Linux is a better tool for hard disk partitioning as it supports over 100 partition types. The 5th byte of every 16-byte partition of each partition is reserved to indicate the partition type. The partition types are used by allDos/MS Windows but MS does tell its users about it. The partition types are observed by all hardware and software vendors. Here is a list shown inside Linux's cfdisk or fdisk program. (The fdisk program in Linux is a much more powerful tool than the Dos's version. When a hard disk get corrupted and refused to be read by all Dos and Windows Linux is the last line of the defence. Its fdisk program can read hard disks rejected by other operating system.)
                                           cfdisk (util-linux-ng 2.13.1)
                                               Disk Drive: /dev/sda
                                        Size: 500107862016 bytes, 500.1 GB
                               Heads: 255   Sectors per Track: 63   Cylinders: 60801
         Name            Flags          Part Type     FS Type                [Label]            Size (MB)
         sda1                            Primary      W95 FAT32 (LBA)                           500105.25
     01 FAT12                 24 NEC DOS               81 Minix / old Linux     C1 DRDOS/sec (FAT-12)
     02 XENIX root            39 Plan 9                82 Linux swap / Solaris  C4 DRDOS/sec (FAT-16 <
     03 XENIX usr             3C PartitionMagic recov  83 Linux                 C6 DRDOS/sec (FAT-16)
     04 FAT16 <32M            40 Venix 80286           84 OS/2 hidden C: drive  C7 Syrinx
     05 Extended              41 PPC PReP Boot         85 Linux extended        DA Non-FS data
     06 FAT16                 42 SFS                   86 NTFS volume set       DB CP/M / CTOS / ...
     07 HPFS/NTFS             4D QNX4.x                87 NTFS volume set       DE Dell Utility
     08 AIX                   4E QNX4.x 2nd part       88 Linux plaintext       DF BootIt
     09 AIX bootable          4F QNX4.x 3rd part       8E Linux LVM             E1 DOS access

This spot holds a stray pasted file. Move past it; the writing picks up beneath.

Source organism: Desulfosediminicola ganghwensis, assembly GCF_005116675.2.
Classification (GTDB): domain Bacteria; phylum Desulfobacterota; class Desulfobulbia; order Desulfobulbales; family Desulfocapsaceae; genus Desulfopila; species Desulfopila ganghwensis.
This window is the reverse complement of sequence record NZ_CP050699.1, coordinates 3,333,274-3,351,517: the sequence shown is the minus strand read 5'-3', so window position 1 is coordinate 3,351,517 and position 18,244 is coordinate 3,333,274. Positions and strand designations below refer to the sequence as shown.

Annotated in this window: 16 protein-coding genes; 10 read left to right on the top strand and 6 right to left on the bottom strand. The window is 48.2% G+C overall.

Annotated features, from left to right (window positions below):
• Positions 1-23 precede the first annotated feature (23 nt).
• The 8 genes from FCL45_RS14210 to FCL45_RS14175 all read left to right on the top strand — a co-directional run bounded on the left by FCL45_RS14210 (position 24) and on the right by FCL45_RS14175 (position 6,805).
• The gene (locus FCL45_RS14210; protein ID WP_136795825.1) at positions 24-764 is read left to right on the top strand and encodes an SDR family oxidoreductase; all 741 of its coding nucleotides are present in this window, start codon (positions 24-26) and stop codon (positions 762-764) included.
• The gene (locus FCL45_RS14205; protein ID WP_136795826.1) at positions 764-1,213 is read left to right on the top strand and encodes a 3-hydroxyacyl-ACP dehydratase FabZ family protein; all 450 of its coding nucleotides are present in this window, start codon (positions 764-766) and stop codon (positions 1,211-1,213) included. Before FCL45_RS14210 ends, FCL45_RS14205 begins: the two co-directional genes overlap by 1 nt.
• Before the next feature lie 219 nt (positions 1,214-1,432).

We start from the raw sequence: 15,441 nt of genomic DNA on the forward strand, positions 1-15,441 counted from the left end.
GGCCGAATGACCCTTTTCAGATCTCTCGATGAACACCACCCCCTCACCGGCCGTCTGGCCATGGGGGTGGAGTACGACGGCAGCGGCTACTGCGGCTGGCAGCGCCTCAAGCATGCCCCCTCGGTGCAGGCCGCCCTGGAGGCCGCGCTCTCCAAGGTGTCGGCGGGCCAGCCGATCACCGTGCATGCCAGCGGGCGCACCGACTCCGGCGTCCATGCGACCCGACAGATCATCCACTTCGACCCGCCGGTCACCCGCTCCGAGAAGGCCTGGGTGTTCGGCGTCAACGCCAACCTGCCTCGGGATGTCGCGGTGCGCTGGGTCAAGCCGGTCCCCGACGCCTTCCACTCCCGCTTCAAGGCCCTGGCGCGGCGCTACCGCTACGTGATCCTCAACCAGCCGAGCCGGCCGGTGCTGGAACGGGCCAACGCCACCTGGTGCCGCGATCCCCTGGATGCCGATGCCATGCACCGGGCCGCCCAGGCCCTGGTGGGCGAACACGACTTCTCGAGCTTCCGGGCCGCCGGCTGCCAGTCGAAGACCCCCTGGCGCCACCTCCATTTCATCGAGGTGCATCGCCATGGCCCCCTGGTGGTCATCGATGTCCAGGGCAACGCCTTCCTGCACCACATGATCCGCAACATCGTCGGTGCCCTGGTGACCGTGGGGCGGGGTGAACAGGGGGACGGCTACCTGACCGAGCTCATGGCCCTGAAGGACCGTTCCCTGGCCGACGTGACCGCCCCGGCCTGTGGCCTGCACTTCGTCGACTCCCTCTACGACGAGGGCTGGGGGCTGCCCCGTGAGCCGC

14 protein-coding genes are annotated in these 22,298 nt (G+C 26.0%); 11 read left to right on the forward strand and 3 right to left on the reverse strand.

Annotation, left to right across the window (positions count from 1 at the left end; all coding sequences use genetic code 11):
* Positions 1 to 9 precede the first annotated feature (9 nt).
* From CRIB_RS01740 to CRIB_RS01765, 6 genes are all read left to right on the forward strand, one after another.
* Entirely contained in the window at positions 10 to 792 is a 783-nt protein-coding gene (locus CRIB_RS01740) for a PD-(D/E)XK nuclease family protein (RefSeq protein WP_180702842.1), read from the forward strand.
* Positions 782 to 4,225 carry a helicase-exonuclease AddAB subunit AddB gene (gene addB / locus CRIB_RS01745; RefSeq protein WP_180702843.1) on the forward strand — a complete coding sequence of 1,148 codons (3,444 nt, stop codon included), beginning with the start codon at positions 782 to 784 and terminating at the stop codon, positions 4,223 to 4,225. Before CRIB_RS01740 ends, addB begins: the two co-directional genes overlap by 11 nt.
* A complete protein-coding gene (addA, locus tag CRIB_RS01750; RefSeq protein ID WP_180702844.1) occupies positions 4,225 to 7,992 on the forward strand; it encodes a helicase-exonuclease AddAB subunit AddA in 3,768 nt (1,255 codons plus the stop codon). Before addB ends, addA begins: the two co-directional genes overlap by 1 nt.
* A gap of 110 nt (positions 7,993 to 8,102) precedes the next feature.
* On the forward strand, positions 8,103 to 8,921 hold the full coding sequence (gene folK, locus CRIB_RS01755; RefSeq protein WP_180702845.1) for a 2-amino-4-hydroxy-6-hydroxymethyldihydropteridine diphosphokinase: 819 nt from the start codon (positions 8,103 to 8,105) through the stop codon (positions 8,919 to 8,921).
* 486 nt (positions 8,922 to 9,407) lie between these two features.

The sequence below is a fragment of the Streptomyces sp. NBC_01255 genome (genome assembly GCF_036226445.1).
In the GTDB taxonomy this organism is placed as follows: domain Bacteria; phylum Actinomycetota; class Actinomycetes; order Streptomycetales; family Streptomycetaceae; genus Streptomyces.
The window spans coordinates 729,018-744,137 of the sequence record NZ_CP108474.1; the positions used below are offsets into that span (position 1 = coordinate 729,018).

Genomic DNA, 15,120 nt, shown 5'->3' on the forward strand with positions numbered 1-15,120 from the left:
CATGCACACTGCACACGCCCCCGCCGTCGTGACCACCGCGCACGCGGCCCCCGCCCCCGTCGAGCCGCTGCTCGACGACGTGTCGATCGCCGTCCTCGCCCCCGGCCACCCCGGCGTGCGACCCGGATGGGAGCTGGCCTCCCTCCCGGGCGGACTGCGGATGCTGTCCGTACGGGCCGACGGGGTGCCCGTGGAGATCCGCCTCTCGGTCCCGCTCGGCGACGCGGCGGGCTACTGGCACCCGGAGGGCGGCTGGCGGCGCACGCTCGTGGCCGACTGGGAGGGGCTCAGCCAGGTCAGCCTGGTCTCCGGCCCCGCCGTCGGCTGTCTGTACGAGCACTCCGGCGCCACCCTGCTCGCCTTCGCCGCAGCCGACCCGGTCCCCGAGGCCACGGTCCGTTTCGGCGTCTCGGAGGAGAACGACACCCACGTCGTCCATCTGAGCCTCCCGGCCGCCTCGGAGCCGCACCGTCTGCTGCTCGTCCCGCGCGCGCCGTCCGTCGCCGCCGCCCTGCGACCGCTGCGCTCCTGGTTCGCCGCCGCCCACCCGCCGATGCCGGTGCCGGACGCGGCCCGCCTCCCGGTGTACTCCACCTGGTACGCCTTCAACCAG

0A OS/2 Boot Manager     50 OnTrack DM            93 Amoeba                E3 DOS R/O
    [COLOR="Red"] 0B W95 FAT32           [/COLOR]  51 OnTrack DM6 Aux1      94 Amoeba BBT            E4 SpeedStor
    [COLOR="Red"] 0C W95 FAT32 (LBA)  [/COLOR]     52 CP/M                  9F BSD/OS                EB BeOS fs
     0E W95 FAT16 (LBA)       53 OnTrack DM6 Aux3      A0 IBM Thinkpad hiberna  EE EFI GPT
     0F W95 Ext'd (LBA)       54 OnTrackDM6            A5 FreeBSD               EF EFI (FAT-12/16/32)
     10 OPUS                  55 EZ-Drive              A6 OpenBSD               F0 Linux/PA-RISC boot
     11 Hidden FAT12          56 Golden Bow            A7 NeXTSTEP              F1 SpeedStor
     12 Compaq diagnostics    5C Priam Edisk           A8 Darwin UFS            F4 SpeedStor
     14 Hidden FAT16 <32M     61 SpeedStor             A9 NetBSD                F2 DOS secondary
     16 Hidden FAT16          63 GNU HURD or SysV      AB Darwin boot           FD Linux raid autodetec
     17 Hidden HPFS/NTFS      64 Novell Netware 286    B7 BSDI fs               FE LANstep
     18 AST SmartSleep        65 Novell Netware 386    B8 BSDI swap             FF BBT
     1B Hidden W95 FAT32      70 DiskSecure Multi-Boo  BB Boot Wizard hidden
     1C Hidden W95 FAT32 (LB  75 PC/IX                 BE Solaris boot
     1E Hidden W95 FAT16 (LB  80 Old Minix             BF Solaris
  8. Bob Cerelli

    Bob Cerelli

    Nov 2, 2002
    There is not a 32gig partition limit to FAT32.

    There is a 4 gig file size limit.